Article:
CHESAPEAKE, Va. (WAVY) – A regional roundtable Thursday sought to address problems of violence and guns in Hampton Roads, sharing issues they’re dealing with and some possible ways to address them.

Local mayors and chief administrative officers, along with invited experts, talked about how mental health issues and trauma are leading to violence.

“Poor housing, inadequate housing, all those add to trauma for multiple families,” said David Coe with Colonial Behavioral Health.

The experts say unaddressed trauma is real. Young children, especially, experience significant trauma that is not professionally addressed.

“It’s not always big traumatic things, but little traumas that are unaddressed become big traumas, and many of them are dramatic and devastating when they first occur.”

Darrell Redmond was there, and he knows all about unaddressed trauma as a child.

“I grew up with a mother addicted to cocaine,” Redmond said. “I grew up with a father who did it. So, there was a lot of traumas I witnessed, along with a murder, at a young age.”

“I served 25 years in prison,” Redmond said in a WAVY report last June.

Redmond served time, long time and now operates Give Back 2 Da Block, reaching out to at risk children “so that unaddressed trauma brings pain, and you start acting out and rebelling,” he said.

Coe told a story about traumatic rage in a 6-month-old.

“He was a six-month-old baby boy. His face turned red, clinched,” Coe said. “The first knuckles and palm were white, and he trembled in rage. A six-month-old child. What type of trauma had that child seem to be there already?”

Coe wonders where that six-month-old, now 35 years old, is now.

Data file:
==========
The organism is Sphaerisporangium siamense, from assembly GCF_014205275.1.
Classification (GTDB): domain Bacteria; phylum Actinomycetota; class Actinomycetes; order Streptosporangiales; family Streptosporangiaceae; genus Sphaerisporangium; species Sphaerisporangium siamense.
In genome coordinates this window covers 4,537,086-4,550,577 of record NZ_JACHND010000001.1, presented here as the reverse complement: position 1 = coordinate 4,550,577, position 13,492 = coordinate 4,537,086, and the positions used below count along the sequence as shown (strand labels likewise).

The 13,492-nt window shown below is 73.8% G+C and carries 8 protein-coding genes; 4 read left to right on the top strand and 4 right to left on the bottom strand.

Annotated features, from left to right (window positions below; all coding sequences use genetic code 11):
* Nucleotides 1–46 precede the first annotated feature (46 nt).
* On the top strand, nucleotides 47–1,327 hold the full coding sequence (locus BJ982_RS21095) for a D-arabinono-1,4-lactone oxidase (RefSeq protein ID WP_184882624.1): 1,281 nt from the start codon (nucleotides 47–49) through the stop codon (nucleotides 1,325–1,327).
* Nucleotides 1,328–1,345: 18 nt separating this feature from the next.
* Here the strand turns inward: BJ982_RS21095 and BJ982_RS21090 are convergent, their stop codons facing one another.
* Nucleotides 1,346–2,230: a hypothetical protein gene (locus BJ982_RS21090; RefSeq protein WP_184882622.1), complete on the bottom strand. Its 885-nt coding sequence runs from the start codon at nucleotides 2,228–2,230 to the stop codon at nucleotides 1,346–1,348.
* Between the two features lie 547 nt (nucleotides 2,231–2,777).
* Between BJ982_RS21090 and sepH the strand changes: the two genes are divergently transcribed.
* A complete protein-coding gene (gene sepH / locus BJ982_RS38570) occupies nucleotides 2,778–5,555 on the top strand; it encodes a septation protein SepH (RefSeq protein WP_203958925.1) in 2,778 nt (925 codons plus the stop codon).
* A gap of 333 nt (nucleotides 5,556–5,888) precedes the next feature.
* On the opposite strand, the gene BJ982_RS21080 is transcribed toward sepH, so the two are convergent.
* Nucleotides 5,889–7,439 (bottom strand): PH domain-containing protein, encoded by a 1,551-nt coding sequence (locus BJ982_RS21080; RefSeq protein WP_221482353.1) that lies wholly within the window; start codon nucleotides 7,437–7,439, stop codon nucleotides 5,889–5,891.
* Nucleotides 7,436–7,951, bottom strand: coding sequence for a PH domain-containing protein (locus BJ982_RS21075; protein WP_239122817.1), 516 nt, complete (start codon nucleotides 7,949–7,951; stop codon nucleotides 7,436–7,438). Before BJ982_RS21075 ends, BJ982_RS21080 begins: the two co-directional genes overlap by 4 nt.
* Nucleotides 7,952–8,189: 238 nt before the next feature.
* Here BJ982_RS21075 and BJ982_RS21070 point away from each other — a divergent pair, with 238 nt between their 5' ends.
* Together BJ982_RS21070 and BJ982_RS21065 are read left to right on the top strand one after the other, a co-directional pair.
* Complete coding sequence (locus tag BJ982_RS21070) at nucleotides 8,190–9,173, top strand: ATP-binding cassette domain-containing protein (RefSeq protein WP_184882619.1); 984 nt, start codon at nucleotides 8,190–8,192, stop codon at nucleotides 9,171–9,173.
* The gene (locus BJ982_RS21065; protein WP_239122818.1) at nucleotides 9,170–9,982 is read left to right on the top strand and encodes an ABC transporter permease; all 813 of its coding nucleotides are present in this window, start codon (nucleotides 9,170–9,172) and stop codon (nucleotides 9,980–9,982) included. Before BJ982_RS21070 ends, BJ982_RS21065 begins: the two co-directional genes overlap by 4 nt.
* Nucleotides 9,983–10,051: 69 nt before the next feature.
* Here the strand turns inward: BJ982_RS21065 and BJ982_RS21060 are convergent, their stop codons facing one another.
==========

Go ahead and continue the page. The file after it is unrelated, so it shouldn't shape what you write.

What also came up is the need for more funding for mental health services in our schools.

What came out there is not enough personnel to treat all the children who need mental health services.

“I think one of the big challenges is volume,” said Kim Dellinger with Bacon Street Youth and Family Services. “To be honest, we have so many young people in our school systems right now, and we can’t provide adequate behavioral health and mental health services for all those kids on a regular basis.”

Dellinger noted that she is working with four school systems on the Peninsula and seeking $1.8 million in federal funds to close funding gaps.

“It would provide one clinician in each of our high schools, and a half-time clinician in our middle schools,” Dellinger said, “and it is a drop in the bucket of what needs to be there.”

Looking back Redmond said that he did not get the services he needed.

“The only thing I got in school was, ‘He is hyperactive, he was this, and that,'” Redmond said, “but being referred to get a psychological evaluation, no. That is why I fight for people being incarcerated as well.”

Tanetta Hassell is with Western Tidewater Community Services Board. It is getting creative in funding programs that aren’t reaching enough children in need.

“We do that by billing Medicaid and commercial insurance to offer clinical services and case management services,” Hassell said, “As you can imagine, that is limiting.”

Virginia Beach is ramping up a Rapid Response Program.

“We’ve taken two of our clinicians, and they will rapidly respond to any school who wants a child assessed,” said Aileen Smith with the Virginia Beach Department of Human Services, “and this is just in elementary schools – we have 40 in Virginia Beach.”

They are already talking about expanding the program for schools.

All spoke about insufficient resources, and what they’re doing about it.

Coe added that the Williamsburg Childhood Assessment Center works.

“It is a place where people, families, friends, parents, schools can call and say something is going on – ‘I do not know what it is, but can we take a look at what it is,'” Coe said.

Dellinger spoke about a lacking pipeline.

“The pool of applicants is woefully low, if not empty,” Dellinger said. “We do not have enough resources and ways to provide incentives who will come up and be tomorrow’s clinical professionals.”

Beginning in June, Virginia Beach is doing a Summer Night Lights, offering free food and entertainment. The city got the idea from Los Angeles.

“We are going to offer all these activities and try to engage our youth to come out,” Dellinger said, “instead of spending their time doing other things in the community that may actually lead to trouble.”